The Supreme Court of Wisconsin has ruled that the Madison Metropolitan School District (MMSD) may continue enforcing a policy that prevents school authorities from divulging a student’s transgender identity to their parents without the student’s permission.
In 2018, the MMSD introduced a policy according to which transgender, gender non-conforming, and nonbinary students were considered to be at risk of losing financial or emotional support from families if they reveal their sexual orientation or gender identity. As such, school staff were required to only refer to students using the name and gender registered in the school’s internal system when communicating with parents. To do so otherwise was prohibited unless the staff received permission from the student.
A group of 14 parents sued the school over the guidance, represented by the Alliance Defending Freedom (ADF) and Wisconsin Institute for Law & Liberty (WILL), arguing that MMSD’s policies violated parental rights. In 2020, Judge Frank Remington of Dane County sided with the parents and instructed the school district to halt the controversial guidelines.
On July 8, the Wisconsin Supreme Court reversed the decision. The majority opinion, authored by Justice Brian Hagedorn, allowed MMSD to enforce the transgender student policy while the case moves through the lower courts. The Supreme Court also rejected the plaintiff’s request to keep the identities of the suing parents a secret from opposing counsel.
In a statement, Chris Donahoe, staff attorney for the American Civil Liberties Union (ACLU) of Wisconsin, praised the court decision for protecting the sexual and gender identity of youth.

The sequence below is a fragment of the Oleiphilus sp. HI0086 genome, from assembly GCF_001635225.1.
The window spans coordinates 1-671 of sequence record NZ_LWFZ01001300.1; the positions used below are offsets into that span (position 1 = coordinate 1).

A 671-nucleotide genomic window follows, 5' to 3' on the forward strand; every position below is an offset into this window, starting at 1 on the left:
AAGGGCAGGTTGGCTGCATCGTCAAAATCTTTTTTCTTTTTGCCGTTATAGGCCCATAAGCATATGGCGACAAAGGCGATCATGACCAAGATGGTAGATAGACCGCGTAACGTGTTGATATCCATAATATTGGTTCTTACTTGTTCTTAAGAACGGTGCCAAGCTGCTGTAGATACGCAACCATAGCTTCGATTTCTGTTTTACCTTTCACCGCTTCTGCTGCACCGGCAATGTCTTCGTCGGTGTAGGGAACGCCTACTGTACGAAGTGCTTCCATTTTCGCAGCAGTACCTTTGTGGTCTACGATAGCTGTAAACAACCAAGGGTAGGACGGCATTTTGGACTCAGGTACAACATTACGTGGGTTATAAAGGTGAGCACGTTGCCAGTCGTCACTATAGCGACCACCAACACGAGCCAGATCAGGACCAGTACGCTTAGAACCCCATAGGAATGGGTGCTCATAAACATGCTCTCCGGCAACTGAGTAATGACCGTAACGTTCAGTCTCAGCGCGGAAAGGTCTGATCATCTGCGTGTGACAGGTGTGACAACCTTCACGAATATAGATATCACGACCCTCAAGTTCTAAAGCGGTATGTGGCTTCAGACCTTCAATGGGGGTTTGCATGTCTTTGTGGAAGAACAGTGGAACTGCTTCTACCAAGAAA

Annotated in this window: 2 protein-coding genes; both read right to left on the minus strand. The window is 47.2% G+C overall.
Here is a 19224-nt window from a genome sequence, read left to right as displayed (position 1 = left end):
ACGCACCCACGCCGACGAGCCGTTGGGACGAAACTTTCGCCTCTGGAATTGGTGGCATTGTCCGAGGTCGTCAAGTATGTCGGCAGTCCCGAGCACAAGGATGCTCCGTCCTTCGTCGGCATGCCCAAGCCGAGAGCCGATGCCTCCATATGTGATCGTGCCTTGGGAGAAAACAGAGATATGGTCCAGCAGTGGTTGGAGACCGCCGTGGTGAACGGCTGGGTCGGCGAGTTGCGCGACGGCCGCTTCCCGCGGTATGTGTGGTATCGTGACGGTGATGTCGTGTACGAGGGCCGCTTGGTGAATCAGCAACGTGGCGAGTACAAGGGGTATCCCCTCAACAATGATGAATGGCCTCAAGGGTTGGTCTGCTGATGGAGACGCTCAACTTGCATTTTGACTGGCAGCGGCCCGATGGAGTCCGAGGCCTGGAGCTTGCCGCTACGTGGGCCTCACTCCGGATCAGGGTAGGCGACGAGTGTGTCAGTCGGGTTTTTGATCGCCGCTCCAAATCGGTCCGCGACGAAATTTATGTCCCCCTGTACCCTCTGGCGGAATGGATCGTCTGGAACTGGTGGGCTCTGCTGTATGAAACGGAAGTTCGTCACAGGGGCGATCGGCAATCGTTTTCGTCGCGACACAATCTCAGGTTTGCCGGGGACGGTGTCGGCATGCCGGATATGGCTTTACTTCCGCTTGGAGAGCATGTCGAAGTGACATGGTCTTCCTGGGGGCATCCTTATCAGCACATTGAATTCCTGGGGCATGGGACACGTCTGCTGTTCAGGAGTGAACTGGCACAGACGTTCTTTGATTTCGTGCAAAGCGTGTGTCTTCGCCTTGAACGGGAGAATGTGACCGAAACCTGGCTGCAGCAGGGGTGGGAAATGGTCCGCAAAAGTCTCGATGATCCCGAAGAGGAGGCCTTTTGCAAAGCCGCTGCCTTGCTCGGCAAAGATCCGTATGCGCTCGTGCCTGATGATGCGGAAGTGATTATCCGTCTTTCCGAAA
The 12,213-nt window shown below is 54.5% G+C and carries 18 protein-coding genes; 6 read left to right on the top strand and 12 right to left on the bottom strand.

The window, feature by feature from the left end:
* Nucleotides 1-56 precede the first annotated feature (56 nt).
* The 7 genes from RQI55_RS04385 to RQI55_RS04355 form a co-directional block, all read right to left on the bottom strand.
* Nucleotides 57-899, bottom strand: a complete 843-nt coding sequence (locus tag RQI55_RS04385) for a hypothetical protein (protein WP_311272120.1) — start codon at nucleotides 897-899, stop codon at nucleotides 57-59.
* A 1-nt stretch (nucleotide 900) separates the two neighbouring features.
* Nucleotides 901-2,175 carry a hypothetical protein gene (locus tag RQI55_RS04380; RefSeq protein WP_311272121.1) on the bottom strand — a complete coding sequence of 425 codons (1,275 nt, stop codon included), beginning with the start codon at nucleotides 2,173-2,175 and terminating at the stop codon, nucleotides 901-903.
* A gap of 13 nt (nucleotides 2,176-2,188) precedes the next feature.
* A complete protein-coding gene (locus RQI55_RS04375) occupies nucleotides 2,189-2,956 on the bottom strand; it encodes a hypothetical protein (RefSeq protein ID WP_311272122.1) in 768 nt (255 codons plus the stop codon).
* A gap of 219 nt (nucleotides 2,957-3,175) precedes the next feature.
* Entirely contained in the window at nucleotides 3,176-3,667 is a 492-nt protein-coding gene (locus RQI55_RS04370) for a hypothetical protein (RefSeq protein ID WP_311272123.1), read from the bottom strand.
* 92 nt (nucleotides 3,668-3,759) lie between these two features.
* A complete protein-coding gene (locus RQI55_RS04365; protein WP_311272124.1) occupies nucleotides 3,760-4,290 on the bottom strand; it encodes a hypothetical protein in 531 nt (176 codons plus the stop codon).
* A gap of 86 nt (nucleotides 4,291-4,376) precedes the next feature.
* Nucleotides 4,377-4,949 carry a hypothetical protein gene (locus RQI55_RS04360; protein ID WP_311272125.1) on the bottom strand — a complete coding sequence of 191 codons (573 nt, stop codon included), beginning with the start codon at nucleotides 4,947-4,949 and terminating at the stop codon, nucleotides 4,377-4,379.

“Young people have various reasons for delaying sharing aspects of their identities with their parents—some are not ready, some may fear rejection, condemnation, or worse—whatever the reason may be, it should be respected,” Donahoe said.
Protecting Parental Rights
In the dissenting opinion, Justice Patience Drake Roggensack blamed the majority opinion for not addressing the critical issue on which the case rests: “the constitutional right of parents to raise their children as they see fit.”
Roggensack insisted that the court should have granted the parents’ request for a temporary injunction that enjoins the school district from (a) enabling students to socially transition to a different gender identity without consent of their parents, (b) prohibiting staff from telling parents about their children’s gender identity concerns, and (c) deceiving parents by using different names and pronouns in front of them than what is used at the school.
“The majority opinion defends abdication of its responsibility to address parents’ constitutional arguments by attacking the dissent’s support of parental rights,” Roggensack wrote in the dissenting opinion.
“I conclude that the circuit court erred in not granting the temporary injunction that was requested in February of 2020. Because the majority opinion chooses not to decide the controversy presented, I respectfully dissent.”
Roggensack also criticized the majority opinion’s insistence that parents cannot use pseudonyms in the lawsuit, pointing out that parental names are “not relevant” to vindicating the “constitutional right” of parents to raise their children according to their beliefs of what is in the interest of their kids.
The suing parents had argued that they would be subject to intimidation and threats should their names become known.